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We are what we design.


This is our design motto here at Mobiddiction and we follow a pretty unique and creative practice to make sure we stick to it. As experts, we believe our design practice needs to have a defined and consistent process. Keeping the end customer as our guide, we focus on design steps that showcase a full end to end user experience, and deliver measurable outcomes.

Along with our UX champion, Amy Howard, we’ve put together our step-by-step design process.

Step 1: Application Flow

Inspired by Lean and Agile development theories, we place less emphasis on deliverables and a greater focus on the experience being designed. Every project begins with a preparation sprint, where we start from a very top-level strategic view of the project. This very first Sprint is termed as “Sprint Zero” (Discovery) allowing us to interact with the client and gather as much detail as possible.

Most of our programs start with an ideation workshop where we look at opportunities for innovation, problems that need to be solved, and overall customer experience and alignment. It’s also crucial to explore user personas and need states to build a deeper understanding of the program and outcomes, which we then apply to our first Design Process step of creating an app or web screen user flow. This allows us to visually show the key features, user experience flow, and structure of our proposed solution and acts as a base design architecture.

Step 2: Wireframes and User Journey’s

Once we have that base design architecture, we don’t stop there. Based on the app or web screen flow we design more in-depth wireframes to capture the interface elements, functionalities, content prioritisation, and most importantly, how the user will interact with the screen. Building out these wireframes creates a more thorough and extensive map of the full end to end-user journey.

While we are capturing a black and white skeleton representation of the visual elements in the wireframes, we are also working closely with developers to ensure a smooth user experience can be developed. Once we have a well-defined set of wireframes we then create prototypes using tools such as InVision to test the experience as a working app or website. InVision allows you to upload your wireframes and link screens using natural user interaction methods to test how your solution is used and received by different audiences in its desired context.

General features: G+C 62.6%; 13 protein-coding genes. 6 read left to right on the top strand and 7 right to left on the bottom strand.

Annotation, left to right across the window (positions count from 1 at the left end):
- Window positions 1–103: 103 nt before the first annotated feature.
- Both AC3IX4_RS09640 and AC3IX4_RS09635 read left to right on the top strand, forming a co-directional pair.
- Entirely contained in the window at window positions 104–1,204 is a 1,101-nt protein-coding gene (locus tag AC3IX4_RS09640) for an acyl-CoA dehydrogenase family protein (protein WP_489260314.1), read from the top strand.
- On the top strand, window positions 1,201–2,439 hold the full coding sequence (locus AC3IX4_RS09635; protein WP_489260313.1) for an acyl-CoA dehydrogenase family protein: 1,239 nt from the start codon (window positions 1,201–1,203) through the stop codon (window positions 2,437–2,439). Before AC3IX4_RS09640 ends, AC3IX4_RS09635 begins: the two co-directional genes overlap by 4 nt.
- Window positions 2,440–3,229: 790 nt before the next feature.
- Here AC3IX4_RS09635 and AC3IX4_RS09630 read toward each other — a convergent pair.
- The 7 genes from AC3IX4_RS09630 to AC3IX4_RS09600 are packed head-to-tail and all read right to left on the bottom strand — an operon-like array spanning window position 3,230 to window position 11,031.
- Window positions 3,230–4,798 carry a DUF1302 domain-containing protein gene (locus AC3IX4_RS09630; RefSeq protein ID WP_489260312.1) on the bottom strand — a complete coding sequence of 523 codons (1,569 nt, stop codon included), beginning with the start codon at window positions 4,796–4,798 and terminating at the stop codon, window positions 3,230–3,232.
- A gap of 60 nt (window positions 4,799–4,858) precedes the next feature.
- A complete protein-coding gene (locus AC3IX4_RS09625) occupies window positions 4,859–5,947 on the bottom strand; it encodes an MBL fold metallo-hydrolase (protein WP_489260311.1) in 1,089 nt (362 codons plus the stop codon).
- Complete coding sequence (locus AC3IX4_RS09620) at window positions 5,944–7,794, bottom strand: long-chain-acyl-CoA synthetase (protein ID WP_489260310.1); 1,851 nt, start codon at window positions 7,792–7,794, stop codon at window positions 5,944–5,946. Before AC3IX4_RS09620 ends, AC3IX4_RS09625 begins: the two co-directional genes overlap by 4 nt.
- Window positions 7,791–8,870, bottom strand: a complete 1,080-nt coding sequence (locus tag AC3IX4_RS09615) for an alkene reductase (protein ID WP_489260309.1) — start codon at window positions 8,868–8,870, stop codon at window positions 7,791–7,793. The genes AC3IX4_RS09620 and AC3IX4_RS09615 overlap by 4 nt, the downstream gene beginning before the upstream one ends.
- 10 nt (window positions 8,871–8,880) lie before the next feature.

Taking learnings at this point is crucial and helps us build upon the overall user experience through further workshops and user testing sessions. As part of our Lean and Agile approach, this step can go through many cycles itself as we focus on how to enhance the user journey to create the best user experience or outcome possible.

Step 3: UI/UX Design

The final step in our Design Process is to create a full UI suite of all screens in the end-to-end user journey of the app or website. Here we make sure to include all screens of the solution, including the different user stages so that the client can view the full UX/UI of the final project.

Before starting with any UX or UI, it is imperative to understand what is the brand or business problem we’ve been tasked with solving. We’ve had clients who serve, for example, an older or niche demographic, therefore we needed to ensure the user interface addresses any additional requirements and our design encompasses best practice to meet the user needs.

Use cases are something we stress in our design process as well as constantly considering the value our design would add to the customer. Where and when the user will interact with the app or website is important when designing the interface to allow for a user to achieve maximum usability.

We also have to keep in mind that we’re catering to a multitude of devices including iOS and Android. Each mobile OS can be unique in its user interactions that individuals become familiar with, therefore we need to consider different UX/UI guidelines to build the best user experience.

We are fans of Apple’s Human Interface Guidelines and Google’s Material Design Guidelines, which support building a consistent and familiar app experience for the different OS types that allow for simple and smooth user interaction.

“Design is not just about creativity but being pre-emptive in thinking about experience” ­– MV

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